Formalin or other aldehyde fixation forms protein cross-links that
mask the antigenic sites in tissue specimens, thereby giving weak or
false negative staining for immunohistochemical detection of certain
proteins. The EDTA
based solution is designed to break the protein cross-links,
therefore unmask the antigens and epitopes in formalin-fixed and
paraffin embedded tissue sections, thus enhancing staining intensity
Solutions and Reagents:
EDTA Buffer (1mM EDTA, 0.05% Tween 20, pH 8.0):
EDTA (Sigma, Cat# E-5134) ----------- 0.37 g
Distilled water -------------------------- 1000 ml
Mix to dissolve. Adjust pH to 8.0 using 1N NaOH. Then add 0.5 ml of Tween 20 and mix well. Store this solution at room temperature for 3 months or at 4 C for longer storage.
Note: This buffer works excellent for many antibodies, but it often
gives high background staining (maybe due to endogenous biotin
revealed after this pretreatment). So primary antibody can often be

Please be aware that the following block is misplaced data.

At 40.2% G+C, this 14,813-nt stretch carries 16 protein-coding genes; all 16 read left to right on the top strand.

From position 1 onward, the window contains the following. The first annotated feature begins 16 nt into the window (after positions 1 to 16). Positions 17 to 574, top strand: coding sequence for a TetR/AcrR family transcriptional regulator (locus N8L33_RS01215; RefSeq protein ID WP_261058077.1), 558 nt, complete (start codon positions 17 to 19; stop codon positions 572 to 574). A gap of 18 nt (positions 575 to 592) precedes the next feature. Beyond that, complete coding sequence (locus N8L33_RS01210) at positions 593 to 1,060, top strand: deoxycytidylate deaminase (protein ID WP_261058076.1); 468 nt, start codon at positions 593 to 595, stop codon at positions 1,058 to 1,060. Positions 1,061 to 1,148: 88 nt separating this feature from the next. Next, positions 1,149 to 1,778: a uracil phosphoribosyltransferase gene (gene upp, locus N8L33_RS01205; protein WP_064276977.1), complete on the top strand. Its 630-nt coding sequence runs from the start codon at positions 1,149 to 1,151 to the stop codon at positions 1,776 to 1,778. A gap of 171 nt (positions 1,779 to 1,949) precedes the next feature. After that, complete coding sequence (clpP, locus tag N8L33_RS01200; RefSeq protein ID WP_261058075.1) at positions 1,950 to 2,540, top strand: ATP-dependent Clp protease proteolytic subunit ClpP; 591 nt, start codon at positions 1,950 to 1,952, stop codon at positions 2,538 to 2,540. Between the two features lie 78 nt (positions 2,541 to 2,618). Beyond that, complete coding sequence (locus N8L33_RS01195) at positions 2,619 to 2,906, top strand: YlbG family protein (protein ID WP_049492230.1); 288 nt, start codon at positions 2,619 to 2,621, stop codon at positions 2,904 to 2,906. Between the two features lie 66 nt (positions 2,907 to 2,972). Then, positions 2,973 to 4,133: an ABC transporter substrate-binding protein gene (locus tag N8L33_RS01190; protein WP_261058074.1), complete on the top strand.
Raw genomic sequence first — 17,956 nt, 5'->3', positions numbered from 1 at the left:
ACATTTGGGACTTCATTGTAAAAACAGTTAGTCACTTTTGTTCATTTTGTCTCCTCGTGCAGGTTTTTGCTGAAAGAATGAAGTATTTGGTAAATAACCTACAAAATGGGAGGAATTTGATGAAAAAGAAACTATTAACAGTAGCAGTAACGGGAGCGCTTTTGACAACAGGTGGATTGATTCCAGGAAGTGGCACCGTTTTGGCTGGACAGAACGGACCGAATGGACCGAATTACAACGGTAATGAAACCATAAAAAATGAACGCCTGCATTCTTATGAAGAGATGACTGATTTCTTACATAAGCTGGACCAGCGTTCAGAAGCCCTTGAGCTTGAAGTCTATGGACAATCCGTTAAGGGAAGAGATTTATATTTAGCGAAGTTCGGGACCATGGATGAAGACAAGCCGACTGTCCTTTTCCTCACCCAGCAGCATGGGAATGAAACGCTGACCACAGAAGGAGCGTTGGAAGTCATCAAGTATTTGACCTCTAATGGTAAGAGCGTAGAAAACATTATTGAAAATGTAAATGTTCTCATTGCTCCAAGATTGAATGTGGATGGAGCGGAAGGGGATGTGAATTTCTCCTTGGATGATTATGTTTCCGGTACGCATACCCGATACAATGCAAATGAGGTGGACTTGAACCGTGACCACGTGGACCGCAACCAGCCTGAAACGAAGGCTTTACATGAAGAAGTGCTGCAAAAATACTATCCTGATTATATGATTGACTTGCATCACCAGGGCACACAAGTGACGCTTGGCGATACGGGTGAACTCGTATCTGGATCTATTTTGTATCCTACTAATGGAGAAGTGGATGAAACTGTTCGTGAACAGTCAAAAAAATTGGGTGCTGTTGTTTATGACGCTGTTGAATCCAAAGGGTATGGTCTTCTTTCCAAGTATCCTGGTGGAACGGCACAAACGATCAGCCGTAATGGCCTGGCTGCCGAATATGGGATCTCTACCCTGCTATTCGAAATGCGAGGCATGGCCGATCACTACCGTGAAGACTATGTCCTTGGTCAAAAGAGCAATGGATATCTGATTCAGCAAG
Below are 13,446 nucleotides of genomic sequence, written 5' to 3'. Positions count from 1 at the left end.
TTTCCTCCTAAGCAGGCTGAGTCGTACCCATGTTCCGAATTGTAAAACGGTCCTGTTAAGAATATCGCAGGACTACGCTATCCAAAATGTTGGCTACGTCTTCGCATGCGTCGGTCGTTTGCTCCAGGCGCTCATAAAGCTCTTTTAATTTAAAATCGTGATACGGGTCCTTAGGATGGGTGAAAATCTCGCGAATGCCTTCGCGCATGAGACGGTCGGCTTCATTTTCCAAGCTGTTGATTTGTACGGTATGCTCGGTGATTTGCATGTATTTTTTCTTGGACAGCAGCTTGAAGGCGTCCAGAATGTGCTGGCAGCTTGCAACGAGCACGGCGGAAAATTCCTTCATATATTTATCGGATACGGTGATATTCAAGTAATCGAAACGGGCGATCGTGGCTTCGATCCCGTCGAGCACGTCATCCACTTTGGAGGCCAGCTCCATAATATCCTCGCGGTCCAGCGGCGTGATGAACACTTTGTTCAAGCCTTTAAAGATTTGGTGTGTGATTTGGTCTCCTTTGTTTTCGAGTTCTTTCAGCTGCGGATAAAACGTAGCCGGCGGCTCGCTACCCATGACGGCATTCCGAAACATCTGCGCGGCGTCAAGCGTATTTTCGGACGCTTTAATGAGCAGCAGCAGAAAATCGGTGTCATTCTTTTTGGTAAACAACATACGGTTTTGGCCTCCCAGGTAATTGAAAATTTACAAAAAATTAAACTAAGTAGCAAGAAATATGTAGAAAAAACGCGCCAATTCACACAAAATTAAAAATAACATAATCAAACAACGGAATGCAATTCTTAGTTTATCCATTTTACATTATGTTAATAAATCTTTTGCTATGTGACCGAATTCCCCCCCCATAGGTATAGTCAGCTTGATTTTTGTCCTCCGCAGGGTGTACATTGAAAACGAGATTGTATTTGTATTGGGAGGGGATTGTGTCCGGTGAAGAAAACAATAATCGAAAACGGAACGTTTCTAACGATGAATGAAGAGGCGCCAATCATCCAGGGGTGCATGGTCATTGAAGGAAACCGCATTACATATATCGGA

highly diluted. It is very useful for low affinity antibodies or
when tissue antigens are not intense.
Deparaffinize sections in 2 changes of xylene, 5 minutes each.
Immerse slides in the staining dish. Place the lid loosely on the staining dish and incubate for 20-40 minutes (optimal incubation time should be determined by user).
Turn off steamer or water bath and remove the staining dish to room temperature and allow the slides to cool for 20 minutes.
Rinse sections in PBS Tween 20 for 2x2 min.
Block sections with for 30 minutes.
Incubate sections with primary antibody at appropriate dilution in primary antibody dilution buffer for 1 hour at room temperature or overnight at 4 °C.
Rinse sections with PBS Tween 20 for 2x2 min.
Block sections with peroxidase blocking solution for 10 minutes.
Proceed to standard immunohistochemistry protocol.
Note: Microwave or pressure cooker can be used as alternative heating source to replace steamer or water bath.
1. Pileri SA, Roncador G, Ceccarelli C, et al (1997) Antigen retrieval techniques in immunohistochemistry: comparison of different methods. J Pathol. 183(1):116-23. PubMed Abstract
2. Morgan JM, Navabi H, Schmid KW, Jasani B (1994) Possible role of tissue-bound calcium ions in citrate-mediated high-temperature antigen retrieval. J Pathol. 174(4):301-7. PubMed Abstract